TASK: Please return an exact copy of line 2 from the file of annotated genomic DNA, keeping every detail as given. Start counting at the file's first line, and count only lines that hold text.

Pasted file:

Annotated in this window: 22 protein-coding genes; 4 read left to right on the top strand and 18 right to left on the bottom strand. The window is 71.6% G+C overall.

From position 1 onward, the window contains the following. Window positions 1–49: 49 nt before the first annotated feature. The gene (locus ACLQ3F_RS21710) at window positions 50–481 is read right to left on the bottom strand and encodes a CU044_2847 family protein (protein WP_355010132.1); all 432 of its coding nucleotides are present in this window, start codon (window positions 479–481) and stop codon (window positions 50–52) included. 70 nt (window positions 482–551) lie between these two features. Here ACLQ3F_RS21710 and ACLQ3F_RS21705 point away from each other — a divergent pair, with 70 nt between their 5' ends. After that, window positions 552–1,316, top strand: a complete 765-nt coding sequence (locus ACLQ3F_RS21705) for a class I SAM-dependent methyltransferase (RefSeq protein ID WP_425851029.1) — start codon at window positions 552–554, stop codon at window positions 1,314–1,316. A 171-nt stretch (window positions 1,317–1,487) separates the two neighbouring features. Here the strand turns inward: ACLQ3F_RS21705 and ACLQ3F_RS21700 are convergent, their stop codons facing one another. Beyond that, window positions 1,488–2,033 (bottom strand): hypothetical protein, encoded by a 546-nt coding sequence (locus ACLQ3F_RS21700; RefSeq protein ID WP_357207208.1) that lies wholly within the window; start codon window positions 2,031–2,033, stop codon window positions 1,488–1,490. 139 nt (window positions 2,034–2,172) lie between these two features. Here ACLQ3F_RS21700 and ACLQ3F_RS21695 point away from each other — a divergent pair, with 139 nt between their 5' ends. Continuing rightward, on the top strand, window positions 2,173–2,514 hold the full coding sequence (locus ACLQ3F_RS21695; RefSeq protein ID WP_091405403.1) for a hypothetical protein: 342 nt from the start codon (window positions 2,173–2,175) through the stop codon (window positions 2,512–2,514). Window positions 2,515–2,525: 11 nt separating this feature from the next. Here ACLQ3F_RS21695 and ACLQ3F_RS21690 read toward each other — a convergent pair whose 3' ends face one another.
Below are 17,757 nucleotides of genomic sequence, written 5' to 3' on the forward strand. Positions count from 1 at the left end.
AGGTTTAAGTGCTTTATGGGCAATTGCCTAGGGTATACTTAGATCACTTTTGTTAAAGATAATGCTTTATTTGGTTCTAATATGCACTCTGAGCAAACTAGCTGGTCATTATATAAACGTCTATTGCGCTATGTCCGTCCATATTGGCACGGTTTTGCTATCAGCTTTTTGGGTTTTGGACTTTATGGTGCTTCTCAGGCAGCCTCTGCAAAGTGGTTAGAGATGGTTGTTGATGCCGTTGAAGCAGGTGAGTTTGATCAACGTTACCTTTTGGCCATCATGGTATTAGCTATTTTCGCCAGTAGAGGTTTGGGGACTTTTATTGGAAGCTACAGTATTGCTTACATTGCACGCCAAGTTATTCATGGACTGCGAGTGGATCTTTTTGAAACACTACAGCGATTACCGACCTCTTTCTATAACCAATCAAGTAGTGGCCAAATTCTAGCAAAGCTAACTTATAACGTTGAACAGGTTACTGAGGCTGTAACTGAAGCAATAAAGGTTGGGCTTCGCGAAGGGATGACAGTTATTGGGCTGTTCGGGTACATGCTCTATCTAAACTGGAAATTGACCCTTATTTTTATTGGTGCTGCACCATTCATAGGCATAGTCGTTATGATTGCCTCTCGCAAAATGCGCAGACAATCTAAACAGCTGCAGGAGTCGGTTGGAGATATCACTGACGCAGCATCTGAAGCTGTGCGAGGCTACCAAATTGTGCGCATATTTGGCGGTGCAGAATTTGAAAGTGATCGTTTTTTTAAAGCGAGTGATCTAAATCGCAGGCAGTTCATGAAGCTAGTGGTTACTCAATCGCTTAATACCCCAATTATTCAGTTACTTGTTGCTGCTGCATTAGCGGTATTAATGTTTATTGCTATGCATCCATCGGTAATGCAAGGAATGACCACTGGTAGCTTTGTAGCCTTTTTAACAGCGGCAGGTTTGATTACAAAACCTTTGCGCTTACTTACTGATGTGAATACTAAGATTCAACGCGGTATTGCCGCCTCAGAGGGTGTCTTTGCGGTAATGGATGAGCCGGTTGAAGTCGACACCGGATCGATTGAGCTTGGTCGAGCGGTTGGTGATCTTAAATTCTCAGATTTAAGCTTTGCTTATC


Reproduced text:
From position 1 onward, the window contains the following. Window positions 1–49: 49 nt before the first annotated feature. The gene (locus ACLQ3F_RS21710) at window positions 50–481 is read right to left on the bottom strand and encodes a CU044_2847 family protein (protein WP_355010132.1); all 432 of its coding nucleotides are present in this window, start codon (window positions 479–481) and stop codon (window positions 50–52) included. 70 nt (window positions 482–551) lie between these two features. Here ACLQ3F_RS21710 and ACLQ3F_RS21705 point away from each other — a divergent pair, with 70 nt between their 5' ends. After that, window positions 552–1,316, top strand: a complete 765-nt coding sequence (locus ACLQ3F_RS21705) for a class I SAM-dependent methyltransferase (RefSeq protein ID WP_425851029.1) — start codon at window positions 552–554, stop codon at window positions 1,314–1,316. A 171-nt stretch (window positions 1,317–1,487) separates the two neighbouring features. Here the strand turns inward: ACLQ3F_RS21705 and ACLQ3F_RS21700 are convergent, their stop codons facing one another. Beyond that, window positions 1,488–2,033 (bottom strand): hypothetical protein, encoded by a 546-nt coding sequence (locus ACLQ3F_RS21700; RefSeq protein ID WP_357207208.1) that lies wholly within the window; start codon window positions 2,031–2,033, stop codon window positions 1,488–1,490. 139 nt (window positions 2,034–2,172) lie between these two features. Here ACLQ3F_RS21700 and ACLQ3F_RS21695 point away from each other — a divergent pair, with 139 nt between their 5' ends. Continuing rightward, on the top strand, window positions 2,173–2,514 hold the full coding sequence (locus ACLQ3F_RS21695; RefSeq protein ID WP_091405403.1) for a hypothetical protein: 342 nt from the start codon (window positions 2,173–2,175) through the stop codon (window positions 2,512–2,514). Window positions 2,515–2,525: 11 nt separating this feature from the next. Here ACLQ3F_RS21695 and ACLQ3F_RS21690 read toward each other — a convergent pair whose 3' ends face one another.